Note: I made some immature Mormon angry because of my negative reviews of books that attempted to prove the Book of Mormon, and that person has been slamming my reviews almost as fast as they are posted.
I must have really burned him or her because I've deleted this review and re-posted it and within an hour, I had a "not helpful" vote. Give me a break. That person's faith must be very fragile, indeed. Oh, well.
I'm trying to be "helpful," and you can see that it took some work to put this review together.
So, your "helpful" votes are appreciated. Thanks, and I hope you find some enjoyable quotations (below) from Boswell's wonderful book, but first a little history.
Samuel Johnson, the irascible but generous lexicographer of the eighteenth century, is mostly remembered because of Boswell, and Boswell is remembered because he wrote Johnson's biography.
At the time, Johnson was already famous for his "Dictionary of the English Language," an impressive work for the year 1755. Among many other writings, Johnson put out an edition of Shakespeare's works (1765), with valuable notes that are still referred to today.
Johnson published a "series of grave and moral discourses" in the periodical called the Rambler, but when it was translated into Italian, it came out as the ludicrous "El Vagabondo," something far from Johnson's pious intentions. And of good intentions, it was Johnson who said, "Sir, Hell is paved with good intentions."
"(Johnson's) defense of tea against Mr. Jonas Hanway's violent attack upon that elegant and popular beverage, shows how very well a man of genius can write upon the slightest subject, when he writes, as the Italians say, con amore."
Johnson despised Americans and was prejudiced against Scotland. He said, "Patriotism is the last refuge of the scoundrel."
Johnson was a male chauvinist. Yet, he was "a king of men." He was a "robust genius, born to grapple with whole libraries," and although "indolence and procrastination were inherent in his constitution, whenever he made an exertion he did more than any one else."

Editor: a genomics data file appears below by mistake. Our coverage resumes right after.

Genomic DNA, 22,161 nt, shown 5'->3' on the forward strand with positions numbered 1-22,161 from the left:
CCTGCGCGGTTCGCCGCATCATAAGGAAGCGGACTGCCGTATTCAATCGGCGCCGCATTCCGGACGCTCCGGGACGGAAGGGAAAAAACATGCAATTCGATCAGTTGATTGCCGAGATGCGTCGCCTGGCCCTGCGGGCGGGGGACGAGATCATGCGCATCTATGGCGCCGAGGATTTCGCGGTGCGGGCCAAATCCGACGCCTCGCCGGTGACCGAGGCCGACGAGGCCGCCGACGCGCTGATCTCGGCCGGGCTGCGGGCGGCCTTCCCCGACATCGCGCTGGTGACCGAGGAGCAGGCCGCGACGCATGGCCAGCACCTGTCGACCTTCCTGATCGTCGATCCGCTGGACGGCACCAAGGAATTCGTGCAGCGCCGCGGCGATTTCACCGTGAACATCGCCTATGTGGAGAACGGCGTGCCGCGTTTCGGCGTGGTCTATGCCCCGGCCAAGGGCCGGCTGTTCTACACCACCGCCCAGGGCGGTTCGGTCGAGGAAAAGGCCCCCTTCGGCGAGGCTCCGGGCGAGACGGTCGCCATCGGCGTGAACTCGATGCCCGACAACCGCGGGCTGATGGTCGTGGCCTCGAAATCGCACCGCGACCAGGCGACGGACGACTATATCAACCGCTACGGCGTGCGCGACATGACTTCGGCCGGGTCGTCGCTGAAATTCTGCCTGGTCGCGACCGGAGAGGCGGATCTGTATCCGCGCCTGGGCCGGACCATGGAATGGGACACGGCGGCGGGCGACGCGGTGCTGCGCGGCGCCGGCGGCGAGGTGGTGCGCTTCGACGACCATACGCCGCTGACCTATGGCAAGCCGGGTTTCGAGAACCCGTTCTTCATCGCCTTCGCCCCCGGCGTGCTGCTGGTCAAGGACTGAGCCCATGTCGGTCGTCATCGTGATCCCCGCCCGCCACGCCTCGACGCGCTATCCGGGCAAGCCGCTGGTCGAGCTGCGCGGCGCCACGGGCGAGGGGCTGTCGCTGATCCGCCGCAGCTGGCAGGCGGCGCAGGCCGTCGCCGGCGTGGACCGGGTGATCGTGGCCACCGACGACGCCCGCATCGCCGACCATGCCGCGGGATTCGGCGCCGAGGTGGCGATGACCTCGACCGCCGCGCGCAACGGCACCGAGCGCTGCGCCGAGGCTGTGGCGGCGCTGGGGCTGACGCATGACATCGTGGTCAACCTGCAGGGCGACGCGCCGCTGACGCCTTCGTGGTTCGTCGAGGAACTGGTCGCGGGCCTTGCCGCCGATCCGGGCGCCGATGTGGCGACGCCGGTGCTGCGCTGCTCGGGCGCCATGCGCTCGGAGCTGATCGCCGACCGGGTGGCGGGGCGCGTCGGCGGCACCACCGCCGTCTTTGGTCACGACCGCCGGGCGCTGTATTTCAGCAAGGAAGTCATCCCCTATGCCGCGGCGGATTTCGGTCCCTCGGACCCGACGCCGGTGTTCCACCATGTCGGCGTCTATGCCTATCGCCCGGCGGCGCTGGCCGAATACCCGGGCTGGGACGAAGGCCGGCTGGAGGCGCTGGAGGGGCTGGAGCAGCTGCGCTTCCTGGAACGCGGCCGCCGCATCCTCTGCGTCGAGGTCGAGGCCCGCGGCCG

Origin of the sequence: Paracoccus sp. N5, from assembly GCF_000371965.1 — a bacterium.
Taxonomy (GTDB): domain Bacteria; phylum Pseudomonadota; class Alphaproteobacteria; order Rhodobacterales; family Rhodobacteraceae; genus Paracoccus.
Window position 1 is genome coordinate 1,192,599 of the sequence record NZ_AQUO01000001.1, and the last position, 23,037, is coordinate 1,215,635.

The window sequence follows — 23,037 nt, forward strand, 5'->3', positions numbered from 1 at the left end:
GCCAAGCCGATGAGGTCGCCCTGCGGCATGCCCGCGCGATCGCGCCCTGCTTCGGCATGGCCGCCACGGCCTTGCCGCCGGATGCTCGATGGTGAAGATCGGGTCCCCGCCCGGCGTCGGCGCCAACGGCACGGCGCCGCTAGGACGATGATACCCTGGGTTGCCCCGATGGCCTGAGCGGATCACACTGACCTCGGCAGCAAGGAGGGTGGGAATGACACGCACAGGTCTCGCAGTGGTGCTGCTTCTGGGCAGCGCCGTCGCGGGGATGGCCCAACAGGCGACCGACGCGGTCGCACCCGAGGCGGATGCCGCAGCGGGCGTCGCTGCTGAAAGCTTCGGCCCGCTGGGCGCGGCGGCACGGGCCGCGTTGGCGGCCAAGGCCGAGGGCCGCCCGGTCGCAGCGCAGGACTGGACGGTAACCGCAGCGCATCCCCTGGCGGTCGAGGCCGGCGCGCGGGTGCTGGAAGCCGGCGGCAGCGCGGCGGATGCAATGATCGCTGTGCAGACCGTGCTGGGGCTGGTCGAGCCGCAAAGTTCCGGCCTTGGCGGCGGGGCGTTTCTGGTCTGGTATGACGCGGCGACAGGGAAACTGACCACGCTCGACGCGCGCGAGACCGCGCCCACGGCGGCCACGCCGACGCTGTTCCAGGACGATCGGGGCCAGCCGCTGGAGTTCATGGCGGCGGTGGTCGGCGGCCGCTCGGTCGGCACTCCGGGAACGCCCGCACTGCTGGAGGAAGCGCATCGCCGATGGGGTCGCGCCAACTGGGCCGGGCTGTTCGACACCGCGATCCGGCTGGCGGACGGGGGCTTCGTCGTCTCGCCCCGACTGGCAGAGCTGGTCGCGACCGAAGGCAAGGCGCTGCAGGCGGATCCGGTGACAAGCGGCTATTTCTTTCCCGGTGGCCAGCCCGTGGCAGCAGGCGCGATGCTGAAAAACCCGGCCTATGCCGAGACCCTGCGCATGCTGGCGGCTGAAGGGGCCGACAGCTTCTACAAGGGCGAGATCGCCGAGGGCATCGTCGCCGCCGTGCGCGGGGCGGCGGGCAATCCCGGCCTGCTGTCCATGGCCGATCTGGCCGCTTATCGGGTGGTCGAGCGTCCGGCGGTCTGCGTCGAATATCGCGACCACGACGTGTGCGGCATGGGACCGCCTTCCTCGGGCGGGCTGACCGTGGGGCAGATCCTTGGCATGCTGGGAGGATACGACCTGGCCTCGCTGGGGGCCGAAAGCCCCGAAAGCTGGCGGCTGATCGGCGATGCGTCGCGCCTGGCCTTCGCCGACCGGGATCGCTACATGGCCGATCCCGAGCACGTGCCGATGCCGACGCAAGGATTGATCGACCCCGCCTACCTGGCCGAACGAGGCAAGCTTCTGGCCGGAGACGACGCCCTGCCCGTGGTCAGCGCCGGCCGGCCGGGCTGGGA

As a person who is afraid of death in the normal sense, I was surprised that in spite of being very religious, Johnson had an extreme fear of death. "'The better a man is, the more afraid he is of death, having a clearer view of infinite purity.' Said Boswell, "Johnson owned, that our being in an unhappy uncertainty as to our salvation, was mysterious; and said, 'Ah! We must wait till we are in another state of being, to have many things explained to us.' Even the powerful mind of Johnson seemed foiled by futurity."
Boswell's commentary brings to mind a story told by St. Augustine in his monumental City of God. A philosopher was abroad a ship captained by a bad man, and after a violent storm, the fearless captain jeered the philosopher for his terror. Said the philosopher, quoting from a similar incident that occurred to the pagan Aristippus, 'A rogue need not worry about losing his worthless life, but Aristippus has a duty to care for a life like his."
"Johnson knew more books than any man alive. He had a peculiar facility in seizing at once what was valuable in any book, without submitting to the labour of perusing it from beginning to end." But he also held that it was important to "read diligently the great book of mankind."
"Why, Sir, I am a man of the world. I live in the world, and I take, in some degree, the color of the world as it moves along."
Johnson was also the one who said, "When a man knows he is to be hanged in a fortnight, it concentrates his mind wonderfully."
"I love Blair's Sermons," Johnson said. "Though the dog is a Scotchman, and a Presbyterian, and every thing that he should not be, I was the first to praise them. Such was my candor," he said with a smile."